A Budget Trip to Moscow

Arts & Culture

After-dinner drinks need not suck your wallet dry; steer clear of the fancy faux-British pubs

Moscow has a reputation of being one of the most expensive cities in the world. Accounts of $12 coffees and $1,000 hotel rooms abound. And while such price tags may well be true, especially for the uninitiated tourist, it is possible to visit and not spend a fortune, and believe it or not, it can even be done on $100 a day.

Airport transfer

Moscow has three international airports – Sheremetyevo, Domodedovo and Vnukovo – each located outside the city in a different direction. The one thing they all have in common, though, is the Airport Express rail service. For just 420 rubles (about $7) you can cruise non-stop into the very centre of Moscow, arriving at major train stations with excellent onward public transport connections.

Tab: $100 - $7

= $93

Other budget options: Small shuttle buses depart more or less regularly from the airports' parking areas and usually run to the nearest metro station for a reasonable fare.



First and foremost, you'll be needing somewhere to stay. Naturally, the Ritz won't be on the list. For something a little more in your price range, you'd be hard pressed to do much better than Godzillas Hostel. One of the city's oldest and largest hostels, it's located in the historical center, in a pre-revolutionary building on a quiet side street. There are plenty of inexpensive cafes in the area and the metro is located just down the road. The cost of single bed in a mixed-gender, 10-bunk room will set you back $12.

Tab: $93 - $12

= $81

Other budget options: Most Moscow hostels offer accommodation of varying quality in a similar price range. One decent central option is DaHostel on the Arbat. You even can stay in the hotel, Ampir Belorusskaya, Khitrovka Hotel or Elegant Hotel, the price per night is around $40


Moscow's a big town and it can get a bit chilly out in winter, so as fun (and economical) as it might sound to get about on foot, it's probably more practical to use some transport. Luckily Moscow has one of the best public transport systems in the world – the Moscow Metro. Passengers can purchase one- and two-ride tickets for 50 rubles ($0,80) and 100 rubles ($1,60) correspondingly. Another option is Troyka card, using it one ride trip will cost you only 32 rubles ($ 0,50).

Tab: $81 - $3 (few rides with Troyka card)

= $78

Mayakovskaya metro station


You can't beat free when you're on a tight budget. Hoping to entice you to purchase further paid tours, Moscow Free Tour offers free walking tours around the city centre as a little taste of what they have on offer. Departing daily at 10:45 am from beside the monument to Cyril and Methodius in the center of Slavyanskaya Square (near the Kitai-Gorod metro station), the tour runs for 2 ½ hours and takes in numerous landmarks, including St. Basil’s Cathedral, the Bolshoi Theatre and the Kremlin.

The other option is Moscow Sightseeing Bus. Ticket for one day route is $12.50

Tab: $78 - $12.50

= $65.50


You'll probably want to visit a museum or two while you're in Moscow. The city offers a wide selection of museums, galleries and exhibitions of various kinds. Ticket prices vary wildly but many – including the amazing Cosmonautics Museum – offer free entrance on the third Thursday of each month. And, of course, visiting the Kremlin is obligatory, and that will set you back 650 rubles (about $10) just to wander the grounds.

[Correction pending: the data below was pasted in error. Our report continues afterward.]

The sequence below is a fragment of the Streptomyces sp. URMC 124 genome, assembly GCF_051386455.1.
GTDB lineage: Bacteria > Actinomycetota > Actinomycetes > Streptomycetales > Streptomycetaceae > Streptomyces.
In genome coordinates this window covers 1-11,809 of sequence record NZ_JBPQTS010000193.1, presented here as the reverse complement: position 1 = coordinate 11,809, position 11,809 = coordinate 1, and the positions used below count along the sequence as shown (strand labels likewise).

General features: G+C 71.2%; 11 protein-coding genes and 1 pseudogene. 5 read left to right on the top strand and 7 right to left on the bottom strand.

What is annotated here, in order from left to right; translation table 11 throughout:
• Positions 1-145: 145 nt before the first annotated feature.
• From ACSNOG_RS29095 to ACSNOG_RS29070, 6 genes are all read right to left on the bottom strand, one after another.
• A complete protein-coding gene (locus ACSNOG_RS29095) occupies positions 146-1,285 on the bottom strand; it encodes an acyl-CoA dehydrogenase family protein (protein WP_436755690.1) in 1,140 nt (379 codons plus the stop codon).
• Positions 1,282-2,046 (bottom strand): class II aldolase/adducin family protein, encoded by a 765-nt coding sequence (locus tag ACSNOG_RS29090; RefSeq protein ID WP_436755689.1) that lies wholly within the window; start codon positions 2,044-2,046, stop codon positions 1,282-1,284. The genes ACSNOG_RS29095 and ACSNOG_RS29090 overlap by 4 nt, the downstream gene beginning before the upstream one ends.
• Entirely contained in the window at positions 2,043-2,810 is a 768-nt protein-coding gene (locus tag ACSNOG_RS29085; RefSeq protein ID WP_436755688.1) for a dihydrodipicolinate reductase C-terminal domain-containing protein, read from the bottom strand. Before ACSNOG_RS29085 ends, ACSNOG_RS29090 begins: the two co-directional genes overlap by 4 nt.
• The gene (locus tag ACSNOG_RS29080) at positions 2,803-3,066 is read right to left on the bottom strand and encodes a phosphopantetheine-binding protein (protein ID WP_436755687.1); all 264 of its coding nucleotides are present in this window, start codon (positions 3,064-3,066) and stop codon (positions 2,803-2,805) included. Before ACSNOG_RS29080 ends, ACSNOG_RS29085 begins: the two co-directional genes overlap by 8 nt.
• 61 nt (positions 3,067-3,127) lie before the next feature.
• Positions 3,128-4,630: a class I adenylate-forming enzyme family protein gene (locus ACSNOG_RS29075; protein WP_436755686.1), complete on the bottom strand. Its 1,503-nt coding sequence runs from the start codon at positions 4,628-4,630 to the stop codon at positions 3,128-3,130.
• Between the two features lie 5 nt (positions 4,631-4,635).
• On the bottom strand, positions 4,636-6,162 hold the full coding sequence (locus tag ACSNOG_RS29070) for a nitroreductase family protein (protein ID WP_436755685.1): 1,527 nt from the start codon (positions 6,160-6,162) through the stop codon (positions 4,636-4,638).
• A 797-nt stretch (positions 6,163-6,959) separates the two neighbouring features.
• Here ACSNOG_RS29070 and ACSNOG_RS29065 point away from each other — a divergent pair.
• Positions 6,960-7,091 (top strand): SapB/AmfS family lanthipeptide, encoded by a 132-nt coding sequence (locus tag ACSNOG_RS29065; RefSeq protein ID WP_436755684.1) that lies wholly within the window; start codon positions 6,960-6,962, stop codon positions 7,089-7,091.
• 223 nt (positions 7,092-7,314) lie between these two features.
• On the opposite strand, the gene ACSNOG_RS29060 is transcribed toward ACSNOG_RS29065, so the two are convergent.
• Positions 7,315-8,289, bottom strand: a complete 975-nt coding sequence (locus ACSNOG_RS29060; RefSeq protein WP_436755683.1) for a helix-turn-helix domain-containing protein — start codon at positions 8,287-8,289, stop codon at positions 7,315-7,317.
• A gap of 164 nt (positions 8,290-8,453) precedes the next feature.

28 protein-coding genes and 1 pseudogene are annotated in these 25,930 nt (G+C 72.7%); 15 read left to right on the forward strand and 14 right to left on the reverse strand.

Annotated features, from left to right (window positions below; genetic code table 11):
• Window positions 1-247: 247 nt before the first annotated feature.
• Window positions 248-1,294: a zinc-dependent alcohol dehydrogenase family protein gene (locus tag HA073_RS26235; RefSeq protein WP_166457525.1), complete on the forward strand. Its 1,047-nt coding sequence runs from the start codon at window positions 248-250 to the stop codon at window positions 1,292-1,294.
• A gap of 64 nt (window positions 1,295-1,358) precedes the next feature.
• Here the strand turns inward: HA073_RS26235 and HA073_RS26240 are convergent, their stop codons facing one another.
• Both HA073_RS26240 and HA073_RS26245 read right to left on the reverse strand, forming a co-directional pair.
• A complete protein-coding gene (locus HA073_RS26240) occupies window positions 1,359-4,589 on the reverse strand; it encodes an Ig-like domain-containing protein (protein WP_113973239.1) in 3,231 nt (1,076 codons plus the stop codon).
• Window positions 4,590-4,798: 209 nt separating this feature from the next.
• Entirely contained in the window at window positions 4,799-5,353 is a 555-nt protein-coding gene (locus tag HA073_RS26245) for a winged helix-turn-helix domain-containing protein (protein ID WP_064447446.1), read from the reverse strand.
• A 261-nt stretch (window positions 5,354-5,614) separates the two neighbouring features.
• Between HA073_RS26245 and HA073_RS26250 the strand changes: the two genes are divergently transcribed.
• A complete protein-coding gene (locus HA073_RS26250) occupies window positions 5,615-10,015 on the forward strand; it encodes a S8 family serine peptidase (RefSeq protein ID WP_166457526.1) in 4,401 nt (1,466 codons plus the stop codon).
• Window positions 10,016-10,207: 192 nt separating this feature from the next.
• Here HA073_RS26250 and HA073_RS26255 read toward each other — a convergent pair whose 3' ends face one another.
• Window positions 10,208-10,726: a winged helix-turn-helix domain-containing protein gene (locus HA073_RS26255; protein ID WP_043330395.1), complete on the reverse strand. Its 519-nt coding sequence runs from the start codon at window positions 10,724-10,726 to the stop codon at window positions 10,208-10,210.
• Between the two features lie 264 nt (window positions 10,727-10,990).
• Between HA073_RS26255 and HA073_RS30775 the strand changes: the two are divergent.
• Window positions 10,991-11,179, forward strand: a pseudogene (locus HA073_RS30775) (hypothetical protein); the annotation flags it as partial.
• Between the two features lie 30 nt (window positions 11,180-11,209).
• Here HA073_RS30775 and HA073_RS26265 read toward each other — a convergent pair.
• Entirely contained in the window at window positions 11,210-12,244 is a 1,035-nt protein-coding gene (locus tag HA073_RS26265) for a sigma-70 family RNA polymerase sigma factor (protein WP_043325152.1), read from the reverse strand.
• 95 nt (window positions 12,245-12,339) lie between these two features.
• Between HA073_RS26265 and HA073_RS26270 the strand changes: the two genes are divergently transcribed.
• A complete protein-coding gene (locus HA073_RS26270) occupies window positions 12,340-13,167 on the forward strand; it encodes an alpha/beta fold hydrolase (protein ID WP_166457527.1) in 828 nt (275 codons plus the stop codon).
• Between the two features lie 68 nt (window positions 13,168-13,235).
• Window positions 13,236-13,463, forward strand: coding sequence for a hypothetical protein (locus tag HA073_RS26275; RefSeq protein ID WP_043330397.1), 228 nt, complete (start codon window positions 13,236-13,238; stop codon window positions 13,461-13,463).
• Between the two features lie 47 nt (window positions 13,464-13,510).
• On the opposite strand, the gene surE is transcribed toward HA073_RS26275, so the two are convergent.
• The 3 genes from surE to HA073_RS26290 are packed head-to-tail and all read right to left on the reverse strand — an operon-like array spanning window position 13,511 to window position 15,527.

Tab: $65.50 - $10

= $55

Other budget options: Check out Gorky Park – classified in Russia as a Park of Culture and Rest. In summer there's plenty going on – from free lectures to free yoga lessons. While you're there you can drop in to the Garazh modern art gallery located inside the park. Also walk down the Arbat street a pedestrian zone with trade stalls, tiny shops and local cafes, the Russian «Montparnasse».

Arbat street


Moscow's dining scene can certainly eat into your travel budget with its upmarket restaurants, but that doesn't mean you can't find a filling meal at a budget price. The Grabli chain certainly has something for everyone, with literally hundreds of dishes on offer from its buffet selection. For a true taste of Russia, try the Borshch Moskovsky (125 rubles, about $2), some marinated wild mushrooms (108 rubles, about $1.80) and lightly salted herring (128 rubles, about $2). For your main course, you could try a pork shashlyk (kebab on a skewer) for 265 rubles (about $4.20) and chase it down with a delicious local Khamovniki brew for 160 rubles (about $2.50) a half-litre.

Tab: $55 - $12.50

= $4,5

Other budget options: There are numerous street food options available; some of the best are the Kroshka Kartoshka baked potato stands and the Blini Teremok pancake stands, with both offering a filling meal for about $6.

And Drinking

After-dinner drinks need not suck your wallet dry. Steer clear of the fancy faux-British pubs and drop into any one of the SPB chain's beer bars. They're as inexpensive as you'll find in the city and what's more, they serve the excellent Vasileostrovskoye range of St. Petersburg beers. Try the red, dark and unfiltered varieties – all for 189 rubles (about $3) a half-liter. If you're hungry for an evening snack, the pizza prices start from 250 rubles (about $4) for a Margherita.

Tab: $30 – $7

= $23

Other budget options: If you are looking for a watering hole right in the centre, the Kamchatka bar won't let you down with its hip crowd and super-cheap beer. The fun spills out onto the street during the warmer months.

So, you've had a good day for less than $100, and you've still got some spare change for some mineral water suvenire. Well done!

A Budget Trip to Moscow